Tonight there were a dozen plastic containers, two luggage pieces, several cowboy hats and a couple other odd containers.  Each of us brings a container and a distraction.  Tonight I brought cheddar fish crackers and a small piece of luggage.  Gimme loves fishes and apparently so do other dogs; there was a LOT of interest in them.  At the recent NW3 trial a huge percentage of dogs (23 out of 25) failed a hide in a pocket on a piece of luggage. So tonight Dorothy replicated this search.  

All the dogs noticed the odor in the pocket, but didn't commit right away (with the exception of the slowest dog in class).  They all treated it like it was lingering odor.  There was a big difference in which direction the dog was moving when they passed their nose by the pocket.  Dorothy says many times the pockets are made from fabric which really traps or hugs the odor, not letting a lot of scent escape.  

We did two searches with this scenario.  On the first search Gimme went by the bag/pocket three times before she really decided to chase down the odor.  In hindsight, on this search she approached it from the same direction each time.  She found the other hide very quickly.  On the third search, we approached it twice from different directions and the second time she found it very quickly.  

Another thing Dorothy does is to set up searches themed according to the holiday.  Of course, with Halloween approaching, all the containers were orange or black.  For the second search, they had a bunch of glow necklaces.  Each dog got a glow necklace as did each handler, and then we did an interior search in the dark.  
There were three hides and each was liberally paired.  As we came in from the lighted entry, we waited to let the dogs acclimate as they shut the door.  I shared from my background as an aviator how it takes a lot longer than a minute for the dog's eyes to adjust to total darkness.  When we had a night flight we'd stay in a dimly lit area for half an hour before a flight.  And if you got spotlighted (such as from vehicle headlights), your night vision was basically gone for half a hour.  Of course the minute was more to let the dogs and handlers adjust to the idea of a dark room.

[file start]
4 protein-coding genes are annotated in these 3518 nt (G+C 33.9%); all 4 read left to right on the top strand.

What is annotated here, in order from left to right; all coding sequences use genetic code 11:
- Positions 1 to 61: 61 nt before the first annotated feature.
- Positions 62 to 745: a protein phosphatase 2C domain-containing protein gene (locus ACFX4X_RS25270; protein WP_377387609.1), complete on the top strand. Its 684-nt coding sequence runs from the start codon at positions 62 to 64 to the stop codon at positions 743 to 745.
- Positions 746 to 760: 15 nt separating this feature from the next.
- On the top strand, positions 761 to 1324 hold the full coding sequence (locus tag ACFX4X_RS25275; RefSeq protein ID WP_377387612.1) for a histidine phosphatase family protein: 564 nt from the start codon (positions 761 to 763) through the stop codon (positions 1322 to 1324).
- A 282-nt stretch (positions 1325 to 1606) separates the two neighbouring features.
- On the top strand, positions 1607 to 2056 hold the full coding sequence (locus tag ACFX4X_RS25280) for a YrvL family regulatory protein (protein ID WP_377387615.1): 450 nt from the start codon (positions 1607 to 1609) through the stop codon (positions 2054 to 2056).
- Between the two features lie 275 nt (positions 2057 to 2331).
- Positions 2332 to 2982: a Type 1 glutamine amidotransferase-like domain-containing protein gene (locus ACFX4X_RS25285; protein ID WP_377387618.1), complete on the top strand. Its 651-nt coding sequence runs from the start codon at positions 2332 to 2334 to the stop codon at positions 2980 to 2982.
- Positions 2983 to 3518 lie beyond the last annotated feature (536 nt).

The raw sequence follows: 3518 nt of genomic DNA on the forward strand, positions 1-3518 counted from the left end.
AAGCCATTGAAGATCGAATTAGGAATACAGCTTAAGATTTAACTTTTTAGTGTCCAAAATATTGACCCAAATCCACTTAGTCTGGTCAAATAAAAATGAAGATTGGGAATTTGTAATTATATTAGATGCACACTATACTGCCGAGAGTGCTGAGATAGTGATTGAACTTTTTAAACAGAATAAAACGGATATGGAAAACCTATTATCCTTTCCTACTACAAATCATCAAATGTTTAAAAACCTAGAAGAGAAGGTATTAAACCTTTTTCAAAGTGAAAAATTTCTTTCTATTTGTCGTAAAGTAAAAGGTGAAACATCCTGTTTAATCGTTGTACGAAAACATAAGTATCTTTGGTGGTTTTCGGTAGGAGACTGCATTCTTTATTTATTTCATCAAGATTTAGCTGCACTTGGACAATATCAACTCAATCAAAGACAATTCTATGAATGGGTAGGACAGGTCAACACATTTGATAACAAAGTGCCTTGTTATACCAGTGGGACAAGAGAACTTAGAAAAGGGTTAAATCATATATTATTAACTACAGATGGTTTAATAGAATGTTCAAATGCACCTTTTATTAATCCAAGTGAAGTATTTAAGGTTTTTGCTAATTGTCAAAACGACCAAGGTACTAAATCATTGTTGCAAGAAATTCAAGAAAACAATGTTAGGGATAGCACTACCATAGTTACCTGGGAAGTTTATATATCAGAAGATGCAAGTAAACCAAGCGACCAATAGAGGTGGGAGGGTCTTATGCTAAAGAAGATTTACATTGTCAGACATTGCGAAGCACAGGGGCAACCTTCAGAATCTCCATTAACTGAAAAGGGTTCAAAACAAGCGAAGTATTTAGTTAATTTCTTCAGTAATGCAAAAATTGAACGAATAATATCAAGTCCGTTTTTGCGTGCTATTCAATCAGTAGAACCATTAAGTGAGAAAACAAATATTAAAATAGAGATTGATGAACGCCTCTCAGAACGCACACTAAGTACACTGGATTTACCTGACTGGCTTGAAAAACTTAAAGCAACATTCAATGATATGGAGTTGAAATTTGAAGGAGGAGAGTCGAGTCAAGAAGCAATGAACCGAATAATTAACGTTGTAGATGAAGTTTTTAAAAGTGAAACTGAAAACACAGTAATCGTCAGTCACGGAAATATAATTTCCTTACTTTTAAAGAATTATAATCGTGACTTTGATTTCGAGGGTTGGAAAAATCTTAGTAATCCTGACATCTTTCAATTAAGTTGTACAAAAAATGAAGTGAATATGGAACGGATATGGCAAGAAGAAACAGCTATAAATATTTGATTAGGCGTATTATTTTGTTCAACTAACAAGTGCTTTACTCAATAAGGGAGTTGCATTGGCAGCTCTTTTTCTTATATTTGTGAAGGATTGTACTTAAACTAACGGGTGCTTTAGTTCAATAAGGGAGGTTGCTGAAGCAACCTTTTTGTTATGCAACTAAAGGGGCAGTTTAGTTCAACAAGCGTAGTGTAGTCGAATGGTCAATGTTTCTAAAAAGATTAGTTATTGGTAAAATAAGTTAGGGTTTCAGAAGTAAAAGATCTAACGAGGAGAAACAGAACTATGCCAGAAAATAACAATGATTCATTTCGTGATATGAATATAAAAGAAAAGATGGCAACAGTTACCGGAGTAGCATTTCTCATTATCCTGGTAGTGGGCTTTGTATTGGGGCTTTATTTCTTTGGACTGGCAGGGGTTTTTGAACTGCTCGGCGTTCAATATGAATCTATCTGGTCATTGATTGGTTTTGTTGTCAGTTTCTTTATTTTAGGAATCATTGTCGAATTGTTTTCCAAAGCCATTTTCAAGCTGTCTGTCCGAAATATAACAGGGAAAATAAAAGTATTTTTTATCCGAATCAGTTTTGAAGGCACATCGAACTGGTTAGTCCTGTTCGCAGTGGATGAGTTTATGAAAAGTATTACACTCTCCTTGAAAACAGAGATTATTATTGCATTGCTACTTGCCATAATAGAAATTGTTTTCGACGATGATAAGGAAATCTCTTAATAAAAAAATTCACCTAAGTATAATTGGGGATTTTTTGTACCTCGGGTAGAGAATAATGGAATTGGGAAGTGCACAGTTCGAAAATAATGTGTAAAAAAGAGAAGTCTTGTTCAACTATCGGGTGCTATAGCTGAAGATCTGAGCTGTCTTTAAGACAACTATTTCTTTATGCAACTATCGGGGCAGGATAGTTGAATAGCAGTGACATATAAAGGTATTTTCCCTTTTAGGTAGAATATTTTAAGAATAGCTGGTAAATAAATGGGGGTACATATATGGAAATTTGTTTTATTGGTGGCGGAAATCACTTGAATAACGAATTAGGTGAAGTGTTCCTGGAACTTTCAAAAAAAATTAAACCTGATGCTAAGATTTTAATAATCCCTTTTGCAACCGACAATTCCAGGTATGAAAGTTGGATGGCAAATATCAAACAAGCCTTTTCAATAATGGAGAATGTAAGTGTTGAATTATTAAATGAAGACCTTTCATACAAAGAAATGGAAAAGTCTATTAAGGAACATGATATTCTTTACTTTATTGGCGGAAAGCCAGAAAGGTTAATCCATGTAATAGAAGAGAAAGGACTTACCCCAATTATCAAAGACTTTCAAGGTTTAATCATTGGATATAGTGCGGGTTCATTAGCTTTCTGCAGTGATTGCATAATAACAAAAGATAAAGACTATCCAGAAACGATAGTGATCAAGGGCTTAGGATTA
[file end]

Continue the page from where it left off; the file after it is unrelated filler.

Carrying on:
All the dogs pretty much did fine in the dark.  Gimme took a moment to adjust to the glow necklace seeming to "follow" her, but then dismissed it.  Our job as handlers was to focus on what we could hear of how the dogs breathed as they searched.  I noticed Gimme blows out in a more pronounced way when she close to odor. 

So, as always, it was a very interesting class.  Gimme was her usual talented self.

Friday, October 24, 2014

Relaxing Day

Gimme and I are pretty much just hanging out.  I am waiting for the full effect of her combined supplements and homeopathics to come together.  She is doing well so far - still hasn't adopted a baby.  Though she does want to be near me a lot, so much I dragged her dog bed into the bathroom so she could be comfortable and close.

I've just received word we are:
  • in the top 10 wait list for the level 1 Container element trial, and 
  • on the short wait list for the level 2 Interior element trial.
I assume being on the short wait list is closer to being in the trial than being in the top 10 wait list.  Keep your fingers crossed for us.  Either one or both would be fine with me...

Thursday, October 23, 2014

RallyFrEe (4/1) & Agility (4/6)

What a day this has been.  I'm trying very hard not to get a cold, so tried to build a lot of rest into my midday.  So far, so good.

We started the day with RallyFrEe class.  Because I thought I might be trying to get a cold I didn't go to my parents' - no reason to be sharing, eh.  Gimme was unfocused from the moment she got out the car.  I tried clicking any offered attention and she wasn't even focused enough to be able to keep attention to get the treat.  If I took the treat to her face, she was happy to gobble it down.  She was just giving me a whole lot of hit-n-run attention.  Plus she was much more concerned about the other dogs than she had been for the last two weeks.